- Common household noises can cause dogs stress, anxiety
- High-frequency, intermittent noises more likely to cause anxiety
- Many dog owners underestimate their dog’s fearfulness to noise
Researchers at the University of California, Davis, have found that people may not recognize that their dog is stressed when exposed to common household noises. While it’s well established that sudden loud noises, such as fireworks or thunderstorms, commonly trigger a dog’s anxiety, a new study finds even common noises, such as a vacuum or microwave, can be a trigger. The study was published in Frontiers in Veterinary Science.
The research found that high-frequency, intermittent noises such as the battery warning of a smoke detector are more likely to cause a dog anxiety, rather than low-frequency, continuous noise.
“We know that there are a lot of dogs that have noise sensitivities, but we underestimate their fearfulness to noise we consider normal because many dog owners can’t read body language,” said lead author Emma Grigg, a research associate and lecturer at the UC Davis School of Veterinary Medicine.
Signs of anxiety
Some common signs of a dog’s anxiety include cringing, trembling or retreating, but owners may be less able to identify signs of fear or anxiety when behaviors are more subtle. For example, stressed dogs could pant, lick their lips, turn their head away or even stiffen their body. Sometimes their ears will turn back, and their head will lower below their shoulders. Grigg suggests owners better educate themselves on anxiety-related behavior.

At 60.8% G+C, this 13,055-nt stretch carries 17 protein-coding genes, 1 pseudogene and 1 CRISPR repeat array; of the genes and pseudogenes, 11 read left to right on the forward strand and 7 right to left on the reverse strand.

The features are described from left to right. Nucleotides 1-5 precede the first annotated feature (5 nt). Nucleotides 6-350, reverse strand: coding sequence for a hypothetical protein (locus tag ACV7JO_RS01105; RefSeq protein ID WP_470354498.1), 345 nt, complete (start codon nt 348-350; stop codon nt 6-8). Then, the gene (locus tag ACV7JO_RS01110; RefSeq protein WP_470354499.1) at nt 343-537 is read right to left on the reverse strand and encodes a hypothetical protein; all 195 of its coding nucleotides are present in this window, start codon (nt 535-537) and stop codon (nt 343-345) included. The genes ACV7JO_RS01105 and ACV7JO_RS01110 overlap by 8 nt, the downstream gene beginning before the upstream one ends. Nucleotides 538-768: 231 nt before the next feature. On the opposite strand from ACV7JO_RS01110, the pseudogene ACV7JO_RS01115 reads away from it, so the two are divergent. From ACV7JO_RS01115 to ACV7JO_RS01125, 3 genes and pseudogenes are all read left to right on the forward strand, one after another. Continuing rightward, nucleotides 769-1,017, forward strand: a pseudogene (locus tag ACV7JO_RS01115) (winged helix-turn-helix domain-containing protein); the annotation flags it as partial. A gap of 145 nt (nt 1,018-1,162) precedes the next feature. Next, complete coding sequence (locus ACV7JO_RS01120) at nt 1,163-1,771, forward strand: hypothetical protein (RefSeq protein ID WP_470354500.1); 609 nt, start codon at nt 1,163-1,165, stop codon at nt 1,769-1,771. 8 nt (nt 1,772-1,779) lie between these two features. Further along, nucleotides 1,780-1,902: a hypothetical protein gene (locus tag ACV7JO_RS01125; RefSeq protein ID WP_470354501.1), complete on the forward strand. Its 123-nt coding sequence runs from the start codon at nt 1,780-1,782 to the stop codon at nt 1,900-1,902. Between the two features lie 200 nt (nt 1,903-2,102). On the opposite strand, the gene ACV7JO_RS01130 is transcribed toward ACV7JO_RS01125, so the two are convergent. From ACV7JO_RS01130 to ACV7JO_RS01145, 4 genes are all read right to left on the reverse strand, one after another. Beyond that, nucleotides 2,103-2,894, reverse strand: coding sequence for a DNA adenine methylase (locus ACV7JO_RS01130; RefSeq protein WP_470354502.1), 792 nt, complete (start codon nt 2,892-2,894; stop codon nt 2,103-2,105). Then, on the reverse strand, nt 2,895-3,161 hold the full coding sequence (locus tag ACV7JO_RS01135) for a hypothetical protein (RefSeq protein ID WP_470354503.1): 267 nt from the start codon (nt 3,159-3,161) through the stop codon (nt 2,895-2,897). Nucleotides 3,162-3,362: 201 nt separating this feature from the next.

Researchers conducted a survey of 386 dog owners about their dogs’ responses to household sounds and examined recorded dog behaviors and human reactions from 62 videos available online. The study found that owners not only underestimated their dogs’ fearfulness, but the majority of people in videos responded with amusement rather than concern over their dog’s welfare.
“There is a mismatch between owners’ perceptions of the fearfulness and the amount of fearful behavior actually present. Some react with amusement rather than concern,” Grigg said. “We hope this study gets people to think about the sources of sound that might be causing their dog stress, so they can take steps to minimize their dog’s exposure to it.”
Some sounds painful for dogs
Grigg said because dogs have a wider range of hearing, some noises could also be potentially painful to a dog’s ears, such as very loud or high-frequency sounds. She said minimizing exposure may be as simple as changing batteries more frequently in smoke detectors or removing a dog from a room where loud noises might occur.
“Dogs use body language much more than vocalizing and we need to be aware of that,” said Grigg. “We feed them, house them, love them and we have a caretaker obligation to respond better to their anxiety.”
Other authors include Lynette Hart, Emily Parker, and Anwyn Gatesy-Davis with the Department of Population Health and Reproduction at the UC Davis School of Veterinary Medicine; Juliann Chou with the College of Agricultural and Environmental Sciences; and Sara Clarkson with the Department of Animal Science. Support for the research was provided by the Center for Companion Animal Health at the UC Davis School of Veterinary Medicine.